Provided, however, that female members shall pay only half of the fees and subscriptions mentioned in this Clause and in Clause 7

7. Any member who has paid his Entrance Fee may become a Life Member on the payment of a further £5 5s. to be paid at the time of his application to become a Life Member.

8. Honorary Patrons may be elected by the Committee.
9. It is recorded that the Society came into being on the 15th May, 1957, and the original members of the 
Committee were: Messrs. Ett A. Copeman, M.B.E. (Chairman), W. H. Wroth, O.B.E., R. B. Dean, C. Wienand, M.B.E., D. W. du Buisson, R. MacFadyean, J. G. I. Taljaard (Treasurer) and W. Culverwell    (Secretary).

10. Members may on payment of a fee of 5s. submit the names of any descendants of those eligible for election as members of the Society, who, if under the age of twenty-one years, may be admitted without Entrance Fee.

II. The governing body of the Society shall be a committee of seven members resident in Northern Rhodesia. 

The Chairman and Vice-Chairman and three ordinary members of the Committee shall retire annually but shall be eligible for re-election at each annual general meeting.

12. The Governing body may set up Branch Committees and from time to time define the number of members of each Branch Committee, the method of election or appointment and the powers and duties thereof.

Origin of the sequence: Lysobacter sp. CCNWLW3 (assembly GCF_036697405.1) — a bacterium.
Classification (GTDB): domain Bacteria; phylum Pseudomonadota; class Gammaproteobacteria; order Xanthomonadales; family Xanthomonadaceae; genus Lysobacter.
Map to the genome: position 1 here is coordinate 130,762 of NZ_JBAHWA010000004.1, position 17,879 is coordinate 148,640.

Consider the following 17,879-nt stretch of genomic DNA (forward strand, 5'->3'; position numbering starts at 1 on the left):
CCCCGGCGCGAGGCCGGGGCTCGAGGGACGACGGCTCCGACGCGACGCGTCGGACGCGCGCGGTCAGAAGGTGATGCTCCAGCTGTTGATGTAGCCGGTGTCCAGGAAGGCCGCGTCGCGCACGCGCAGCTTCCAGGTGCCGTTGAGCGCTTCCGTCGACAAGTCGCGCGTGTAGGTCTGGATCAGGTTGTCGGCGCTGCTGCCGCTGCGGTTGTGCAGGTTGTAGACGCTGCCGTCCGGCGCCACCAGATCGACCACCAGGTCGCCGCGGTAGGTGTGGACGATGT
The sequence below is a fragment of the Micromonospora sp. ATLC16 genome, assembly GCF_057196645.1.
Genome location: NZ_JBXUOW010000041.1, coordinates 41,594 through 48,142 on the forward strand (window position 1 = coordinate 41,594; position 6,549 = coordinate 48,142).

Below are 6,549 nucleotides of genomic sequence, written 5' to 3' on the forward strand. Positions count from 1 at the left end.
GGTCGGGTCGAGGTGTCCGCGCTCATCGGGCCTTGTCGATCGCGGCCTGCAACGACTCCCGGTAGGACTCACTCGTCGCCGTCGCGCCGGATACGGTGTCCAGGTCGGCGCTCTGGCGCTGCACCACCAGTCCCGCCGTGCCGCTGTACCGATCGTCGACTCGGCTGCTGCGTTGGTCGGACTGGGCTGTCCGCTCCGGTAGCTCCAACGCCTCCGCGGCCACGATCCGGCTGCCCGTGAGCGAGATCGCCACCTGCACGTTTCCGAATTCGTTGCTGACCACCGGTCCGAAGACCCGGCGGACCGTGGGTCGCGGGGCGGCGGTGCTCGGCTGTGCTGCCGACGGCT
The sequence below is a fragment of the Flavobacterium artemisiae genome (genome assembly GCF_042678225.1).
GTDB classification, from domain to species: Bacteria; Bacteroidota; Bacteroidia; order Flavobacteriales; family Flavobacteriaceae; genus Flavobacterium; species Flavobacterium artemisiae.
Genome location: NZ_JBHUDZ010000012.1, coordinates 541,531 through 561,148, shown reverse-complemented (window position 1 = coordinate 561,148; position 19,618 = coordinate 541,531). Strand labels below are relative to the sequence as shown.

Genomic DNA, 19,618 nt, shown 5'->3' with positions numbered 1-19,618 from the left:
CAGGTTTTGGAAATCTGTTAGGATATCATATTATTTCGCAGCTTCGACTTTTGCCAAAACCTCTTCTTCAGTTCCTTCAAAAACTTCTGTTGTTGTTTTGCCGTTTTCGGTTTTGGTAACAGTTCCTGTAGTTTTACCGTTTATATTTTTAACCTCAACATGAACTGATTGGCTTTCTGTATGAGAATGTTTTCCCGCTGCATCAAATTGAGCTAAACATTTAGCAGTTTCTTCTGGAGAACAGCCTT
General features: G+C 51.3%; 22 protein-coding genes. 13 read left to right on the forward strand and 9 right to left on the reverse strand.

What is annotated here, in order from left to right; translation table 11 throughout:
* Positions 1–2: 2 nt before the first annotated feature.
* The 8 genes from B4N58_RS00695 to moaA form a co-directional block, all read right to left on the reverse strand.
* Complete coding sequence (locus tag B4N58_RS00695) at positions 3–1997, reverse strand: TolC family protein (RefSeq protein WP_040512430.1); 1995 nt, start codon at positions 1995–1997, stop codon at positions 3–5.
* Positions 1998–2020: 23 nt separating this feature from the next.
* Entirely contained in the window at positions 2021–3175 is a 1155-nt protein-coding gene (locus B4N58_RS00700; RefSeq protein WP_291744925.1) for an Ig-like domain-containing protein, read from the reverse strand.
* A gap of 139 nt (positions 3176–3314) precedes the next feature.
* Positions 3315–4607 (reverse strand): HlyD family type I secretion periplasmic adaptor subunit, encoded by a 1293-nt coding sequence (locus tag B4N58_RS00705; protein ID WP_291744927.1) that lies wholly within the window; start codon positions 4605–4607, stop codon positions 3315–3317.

The rest of the Constitution comprises rules and bye-laws common to such associations.
The Association is arranging to endow two beds in the European Hospital at Lusaka; one in the male and one in 
the female wards. It is also prepared to assist any distressed pioneer to the limit of its resources, especially in respect of medical fees and attention, and in placing before the Early Settlers Award Fund the case of any distressed pioneer.

Members who arrived in the Territory before 15th May, 1927 are entitled to the Scroll. (See illustration.)



We are indebted to Mr. E. H. Lane-Poole, a retired Provincial Commissioner, for the following notes on the building of the Great North Road:-

The Great North Road was originally known as the 'Traction-Engine Road" and was referred to by Europeans and Africans alike as the Chitu-kutuku road. The notion of establishing a rubber factory on the Charnbezi River close to Kasama for the collection, processing and distribution of rubber originated with Jocelyn de Yong, at that time in charge of Agricultural Affairs in Northern Rhodesia. The traction engine was required to operate the machinery of the factory and to transport it to the site, the Chitu-kutuku road had to be constructed.